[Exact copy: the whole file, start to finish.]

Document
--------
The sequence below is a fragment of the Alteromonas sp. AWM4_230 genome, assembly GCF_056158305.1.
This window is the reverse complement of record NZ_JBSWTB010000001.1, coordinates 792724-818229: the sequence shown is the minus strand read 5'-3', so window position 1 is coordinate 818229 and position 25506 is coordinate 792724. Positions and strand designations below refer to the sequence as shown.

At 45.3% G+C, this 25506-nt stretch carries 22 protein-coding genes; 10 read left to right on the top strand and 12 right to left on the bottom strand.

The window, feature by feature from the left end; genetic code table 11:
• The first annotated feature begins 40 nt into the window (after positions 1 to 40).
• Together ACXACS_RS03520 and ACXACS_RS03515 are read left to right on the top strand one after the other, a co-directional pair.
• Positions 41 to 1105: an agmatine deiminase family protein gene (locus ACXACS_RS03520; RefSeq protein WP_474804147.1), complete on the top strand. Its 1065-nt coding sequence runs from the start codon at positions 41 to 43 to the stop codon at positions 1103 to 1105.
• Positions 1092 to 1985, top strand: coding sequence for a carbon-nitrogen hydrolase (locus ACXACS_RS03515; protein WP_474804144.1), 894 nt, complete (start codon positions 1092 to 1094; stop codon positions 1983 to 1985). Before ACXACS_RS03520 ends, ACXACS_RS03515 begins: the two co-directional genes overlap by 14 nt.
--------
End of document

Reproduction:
The sequence below is a fragment of the Alteromonas sp. AWM4_230 genome, assembly GCF_056158305.1.
This window is the reverse complement of record NZ_JBSWTB010000001.1, coordinates 792724-818229: the sequence shown is the minus strand read 5'-3', so window position 1 is coordinate 818229 and position 25506 is coordinate 792724. Positions and strand designations below refer to the sequence as shown.

At 45.3% G+C, this 25506-nt stretch carries 22 protein-coding genes; 10 read left to right on the top strand and 12 right to left on the bottom strand.

The window, feature by feature from the left end; genetic code table 11:
• The first annotated feature begins 40 nt into the window (after positions 1 to 40).
• Together ACXACS_RS03520 and ACXACS_RS03515 are read left to right on the top strand one after the other, a co-directional pair.
• Positions 41 to 1105: an agmatine deiminase family protein gene (locus ACXACS_RS03520; RefSeq protein WP_474804147.1), complete on the top strand. Its 1065-nt coding sequence runs from the start codon at positions 41 to 43 to the stop codon at positions 1103 to 1105.
• Positions 1092 to 1985, top strand: coding sequence for a carbon-nitrogen hydrolase (locus ACXACS_RS03515; protein WP_474804144.1), 894 nt, complete (start codon positions 1092 to 1094; stop codon positions 1983 to 1985). Before ACXACS_RS03520 ends, ACXACS_RS03515 begins: the two co-directional genes overlap by 14 nt.